By Tara Bennett
When well-executed, the right costuming can take a movie to long ago eras or far away galaxies.
The latest class from NOVAC:BR, held this past weekend, took on the art of costuming. Students stepped behind the scenes and explored collaborations between directors, actors and costume designers that bring to life some of the most unforgettable and beloved screen characters.
Taught by costume designer Suzanne Chambliss, the course was an introductory study of costume production and design. During the two-day course, students explored the process of creating costumes for film and also television. Research, style and design, budget and management, plus useful techniques were major units of study. While the course focused on costuming, Chambliss said knowing how to sew was not a requirement for the class.
“Many costume designers never pick up a needle and thread; that’s all taken care of in the sewing shop,” said Chambliss.
Originally from Voorheesville, NY, Chambliss first became interested in theatrical costuming in high school, and now holds a BFA from Utah State University and a MFA from the University of Southern Mississippi, both in design and technical theatre. She spent several years as the costume director at Central Michigan University, where she taught stage makeup as well as costuming 11 shows a year. While pursuing her Ph.D., she designed eight opera’s for LSU’s School of Music and was introduced to the film industry here in Baton Rouge. She maintained steady work as a designer, costumer, and seamstress in Louisiana. A few of her favorite design projects to date have been Willie Stark & Cosi Fan Tutte for LSU and Warbirds for the Sci-Fi channel. This is the first time Chambliss has taught for NOVAC, and it was very refreshing for her.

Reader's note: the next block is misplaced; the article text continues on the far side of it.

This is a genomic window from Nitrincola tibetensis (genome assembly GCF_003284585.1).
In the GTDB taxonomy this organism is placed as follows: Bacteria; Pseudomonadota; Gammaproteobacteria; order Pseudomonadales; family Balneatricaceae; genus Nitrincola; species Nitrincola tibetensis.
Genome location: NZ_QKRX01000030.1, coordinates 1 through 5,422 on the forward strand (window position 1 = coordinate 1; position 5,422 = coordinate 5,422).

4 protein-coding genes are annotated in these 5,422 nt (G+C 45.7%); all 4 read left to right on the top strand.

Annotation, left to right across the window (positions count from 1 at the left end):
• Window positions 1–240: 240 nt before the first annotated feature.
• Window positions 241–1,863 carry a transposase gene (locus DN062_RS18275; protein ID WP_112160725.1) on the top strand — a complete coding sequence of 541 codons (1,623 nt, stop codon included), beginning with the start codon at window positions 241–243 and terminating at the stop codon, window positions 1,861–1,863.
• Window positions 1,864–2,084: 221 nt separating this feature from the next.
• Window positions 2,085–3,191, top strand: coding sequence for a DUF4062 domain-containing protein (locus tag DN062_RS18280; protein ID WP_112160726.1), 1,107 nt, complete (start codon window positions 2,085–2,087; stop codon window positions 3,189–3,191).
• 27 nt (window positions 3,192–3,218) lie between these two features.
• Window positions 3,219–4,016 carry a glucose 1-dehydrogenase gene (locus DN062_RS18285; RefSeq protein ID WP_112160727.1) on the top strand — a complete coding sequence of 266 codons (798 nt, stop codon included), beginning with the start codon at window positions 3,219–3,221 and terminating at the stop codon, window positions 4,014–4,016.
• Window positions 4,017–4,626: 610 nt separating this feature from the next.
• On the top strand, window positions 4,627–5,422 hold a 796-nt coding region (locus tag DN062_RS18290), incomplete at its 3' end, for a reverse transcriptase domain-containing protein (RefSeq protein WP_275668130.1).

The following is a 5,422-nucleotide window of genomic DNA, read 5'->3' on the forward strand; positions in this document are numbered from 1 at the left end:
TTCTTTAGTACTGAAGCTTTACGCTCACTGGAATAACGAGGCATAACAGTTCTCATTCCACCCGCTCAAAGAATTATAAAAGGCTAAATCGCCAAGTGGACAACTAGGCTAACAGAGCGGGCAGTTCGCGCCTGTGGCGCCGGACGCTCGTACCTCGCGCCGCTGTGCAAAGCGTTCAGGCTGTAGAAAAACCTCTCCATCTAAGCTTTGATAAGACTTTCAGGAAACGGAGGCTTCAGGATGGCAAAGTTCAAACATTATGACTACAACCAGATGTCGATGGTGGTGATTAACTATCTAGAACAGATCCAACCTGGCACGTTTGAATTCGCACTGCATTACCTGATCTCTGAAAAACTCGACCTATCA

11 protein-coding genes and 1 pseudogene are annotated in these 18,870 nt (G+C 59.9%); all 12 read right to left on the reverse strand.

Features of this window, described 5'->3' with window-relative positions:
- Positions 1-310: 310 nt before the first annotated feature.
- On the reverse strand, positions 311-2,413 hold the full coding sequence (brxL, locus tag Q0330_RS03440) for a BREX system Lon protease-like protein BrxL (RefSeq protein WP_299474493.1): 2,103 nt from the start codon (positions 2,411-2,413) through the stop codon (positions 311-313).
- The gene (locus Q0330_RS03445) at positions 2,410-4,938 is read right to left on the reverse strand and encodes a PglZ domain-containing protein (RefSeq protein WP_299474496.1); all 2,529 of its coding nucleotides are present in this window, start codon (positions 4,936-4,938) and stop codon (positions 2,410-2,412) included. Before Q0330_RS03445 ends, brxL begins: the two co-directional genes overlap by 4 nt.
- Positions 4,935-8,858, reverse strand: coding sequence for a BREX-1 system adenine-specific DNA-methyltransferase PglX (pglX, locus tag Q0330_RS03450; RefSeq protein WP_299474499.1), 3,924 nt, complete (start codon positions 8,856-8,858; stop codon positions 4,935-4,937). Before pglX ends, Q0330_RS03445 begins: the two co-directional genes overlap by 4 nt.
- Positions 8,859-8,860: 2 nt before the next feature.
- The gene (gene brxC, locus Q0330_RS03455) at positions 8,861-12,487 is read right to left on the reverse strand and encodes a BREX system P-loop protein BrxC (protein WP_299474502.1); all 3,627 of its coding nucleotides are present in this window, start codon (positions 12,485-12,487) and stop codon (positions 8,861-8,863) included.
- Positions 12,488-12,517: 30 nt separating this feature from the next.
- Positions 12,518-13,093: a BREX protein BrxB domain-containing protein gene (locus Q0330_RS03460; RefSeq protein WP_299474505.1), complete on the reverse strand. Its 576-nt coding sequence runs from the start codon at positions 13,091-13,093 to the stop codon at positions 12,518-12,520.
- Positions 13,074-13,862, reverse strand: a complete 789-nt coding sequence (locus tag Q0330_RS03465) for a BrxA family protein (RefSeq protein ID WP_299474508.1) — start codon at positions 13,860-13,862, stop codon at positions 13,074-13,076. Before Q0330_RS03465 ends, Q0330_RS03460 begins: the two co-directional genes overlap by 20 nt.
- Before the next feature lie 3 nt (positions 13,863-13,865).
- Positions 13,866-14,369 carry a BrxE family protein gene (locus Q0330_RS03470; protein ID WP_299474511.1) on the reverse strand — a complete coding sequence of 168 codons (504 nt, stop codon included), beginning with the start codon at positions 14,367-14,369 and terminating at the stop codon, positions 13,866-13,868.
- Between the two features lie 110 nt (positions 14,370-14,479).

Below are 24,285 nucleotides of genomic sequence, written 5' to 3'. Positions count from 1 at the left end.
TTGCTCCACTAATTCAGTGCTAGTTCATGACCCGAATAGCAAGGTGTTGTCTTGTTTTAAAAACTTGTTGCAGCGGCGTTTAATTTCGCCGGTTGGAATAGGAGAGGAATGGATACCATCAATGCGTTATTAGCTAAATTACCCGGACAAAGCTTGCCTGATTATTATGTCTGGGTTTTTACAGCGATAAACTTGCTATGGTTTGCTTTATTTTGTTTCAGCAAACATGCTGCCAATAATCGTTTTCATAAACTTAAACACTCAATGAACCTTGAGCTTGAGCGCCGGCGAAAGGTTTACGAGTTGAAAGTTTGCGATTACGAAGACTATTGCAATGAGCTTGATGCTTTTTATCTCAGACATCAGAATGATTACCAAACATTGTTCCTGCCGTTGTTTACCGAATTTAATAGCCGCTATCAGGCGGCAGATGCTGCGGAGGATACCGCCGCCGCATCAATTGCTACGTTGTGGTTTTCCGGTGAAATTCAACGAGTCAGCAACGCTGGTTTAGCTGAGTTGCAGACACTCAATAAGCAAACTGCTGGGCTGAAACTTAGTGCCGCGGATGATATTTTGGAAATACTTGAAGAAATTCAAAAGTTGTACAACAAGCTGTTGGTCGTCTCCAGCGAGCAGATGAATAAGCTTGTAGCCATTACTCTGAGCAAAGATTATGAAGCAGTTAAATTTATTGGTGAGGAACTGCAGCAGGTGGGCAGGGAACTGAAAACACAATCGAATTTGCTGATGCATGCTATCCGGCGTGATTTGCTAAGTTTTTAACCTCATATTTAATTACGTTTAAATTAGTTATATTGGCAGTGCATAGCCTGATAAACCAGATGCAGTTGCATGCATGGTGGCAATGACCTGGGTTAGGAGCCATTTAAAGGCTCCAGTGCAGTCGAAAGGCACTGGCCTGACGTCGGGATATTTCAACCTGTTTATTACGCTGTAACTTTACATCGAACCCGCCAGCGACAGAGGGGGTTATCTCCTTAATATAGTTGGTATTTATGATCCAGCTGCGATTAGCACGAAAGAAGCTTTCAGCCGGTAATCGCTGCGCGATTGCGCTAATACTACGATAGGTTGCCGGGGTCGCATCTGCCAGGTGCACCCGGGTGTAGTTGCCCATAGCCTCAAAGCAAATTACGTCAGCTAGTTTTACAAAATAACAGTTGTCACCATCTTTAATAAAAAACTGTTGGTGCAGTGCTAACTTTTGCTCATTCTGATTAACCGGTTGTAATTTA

“Everybody that’s here is here because they want to be,” said Chambliss. “Teaching in a university setting, there are a lot of students that are there because they have to be. So there’s a difference in attitude, which is really nice here, and you can tell the excitement level from the input and you get a lot more input with a group like this because everybody is here, and they are here for a reason. They want to learn.”
Upon completion of the course, students had gained experience in how to break down scripts and analyze costume needs, how to maintain costume stock, effective research techniques, procedures for costume continuity and how to assemble a costuming kit.
“[Costumers] need to be people with a strong work ethic, willing to do whatever needs to be done and they have to love story telling,” said Chambliss. “Costume designers are visual storytellers, and they have to have respect for other people and be a team player.”
In an added segment of the course, Chambliss reviewed areas of student interest including shopping, illustrating, software, and dying and aging. One technique demonstrated was how clothes were aged using bags of synthetic dirt, which were used to dirty up the clothing on the actor.
“No wonder they call it dying and aging, these colors are crazy,” said one NOVAC participant during the course.
Up next for NOVAC will be there Grip and Electric course, where attendees will learn the basic skills needed for each department. The course will be taught by industry veteran Phil Beard, a member of local 478. The final deadline for applications is Friday, July 10, and the course will be held on July 18-19, from 9 a.m. to 4 p.m. at NOVAC:BR’s office at The Creative Bloc located in downtown Baton Rouge. Interested applicants should submit their online application through NOVAC:BR’s website. For further questions, contact Elizabeth Hutchison at email@example.com.